WV Corporate Taxes On Track for 22-year Low
As Sean pointed out in a recent Charleston Gazette commentary, the decline in corporate net income tax and business franchise tax collections is threatening programs such as Medicaid. With this in mind, let's take a historical look at the growth these two taxes.
As the chart below shows, revenue from the CNIT/BFT is expected to hit a 22-year low in FY 2012, dropping from $221.5 million in FY 1990 to just $173.5 million in FY 2012. It is important to recognize that these are nominal numbers, they are not adjusted for inflation or economic growth. While the CNIT/BFT made up 12.7 percent of general fund revenues in 1990, in 2012 it is expected to be just 4.3 percent. This number could fall even farther. With just two months to go before the end of FY 2012, April revenue collections from the CNIT/BFT are running about $10 million behind the original estimate.
While there are several factors contributing to the long-term decline in business tax revenues - including the growth in tax credits, tax loopholes, and the shift toward S corporations - the central factor impacting the recent and projected decline of business tax revenue is the scheduled reduction of the corporate net income tax rate from 9.0% in 2007 to 6.5% in 2014 and the gradual elimination of the business franchise tax from 0.7% in 2007 to 0.0% in 2015 (see chart below).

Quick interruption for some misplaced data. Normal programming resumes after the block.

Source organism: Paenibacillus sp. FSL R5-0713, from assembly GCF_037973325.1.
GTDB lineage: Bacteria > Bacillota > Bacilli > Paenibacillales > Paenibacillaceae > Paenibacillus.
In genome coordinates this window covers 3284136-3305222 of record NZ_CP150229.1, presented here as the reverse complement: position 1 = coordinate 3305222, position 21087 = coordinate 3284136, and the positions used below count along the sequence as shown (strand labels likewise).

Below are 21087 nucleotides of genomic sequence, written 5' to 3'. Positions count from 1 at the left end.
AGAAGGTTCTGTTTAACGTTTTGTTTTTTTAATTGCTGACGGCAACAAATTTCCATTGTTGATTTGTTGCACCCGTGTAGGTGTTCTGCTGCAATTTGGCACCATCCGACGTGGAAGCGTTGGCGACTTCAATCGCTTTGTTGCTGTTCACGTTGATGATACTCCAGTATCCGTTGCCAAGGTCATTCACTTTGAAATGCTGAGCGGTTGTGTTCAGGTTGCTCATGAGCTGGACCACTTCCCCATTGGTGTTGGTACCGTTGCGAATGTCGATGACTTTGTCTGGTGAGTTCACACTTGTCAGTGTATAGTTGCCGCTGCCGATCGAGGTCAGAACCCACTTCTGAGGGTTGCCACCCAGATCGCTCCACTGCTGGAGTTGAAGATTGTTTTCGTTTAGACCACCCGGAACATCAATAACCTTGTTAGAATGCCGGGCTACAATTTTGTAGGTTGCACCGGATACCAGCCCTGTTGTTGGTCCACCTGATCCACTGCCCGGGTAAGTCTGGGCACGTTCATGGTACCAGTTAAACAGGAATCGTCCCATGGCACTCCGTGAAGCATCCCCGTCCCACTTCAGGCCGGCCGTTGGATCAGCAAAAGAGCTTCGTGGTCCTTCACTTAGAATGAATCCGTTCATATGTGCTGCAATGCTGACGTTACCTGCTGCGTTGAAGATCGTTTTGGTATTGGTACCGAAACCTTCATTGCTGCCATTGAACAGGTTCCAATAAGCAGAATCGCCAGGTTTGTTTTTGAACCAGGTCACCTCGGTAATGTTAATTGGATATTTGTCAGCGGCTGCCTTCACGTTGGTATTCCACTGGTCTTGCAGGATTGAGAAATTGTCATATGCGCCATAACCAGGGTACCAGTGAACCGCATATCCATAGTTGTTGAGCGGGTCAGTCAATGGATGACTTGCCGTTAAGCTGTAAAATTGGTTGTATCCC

As the graph below makes clear, the growth of the state's two corporate taxes is dismal compared to sales and personal income tax growth over the last two decades. Personal income tax collections have tripled, growing from $517 million in FY90 to $1.6 billion in FY11, while sales and use taxes have doubled from $522 million to $1.1 billion.
Meanwhile, business taxes collections have only grown by a third - growing from $222 million in FY90 to just $303 million in FY11. If the CNIT/BFT grew at the same rates as the personal income and sales and use tax since FY90, the state would have collected $683 million or $487 million respectively in FY11 - a difference of $380 million or $184 million.
This is clear evidence that the tax reductions are the central factor causing the projected decline in revenue.
The lost revenue from the corporate tax cuts will make it difficult to adequately fund important programs such as Medicaid. As policymakers plan for next year's budget and the usual grumblings start on how we cannot afford to pay for programs like college, health care, education, it is important that they recognize that these corporate tax cuts were self-inflicted. The good news is that they can be undone as fast as they where put into place.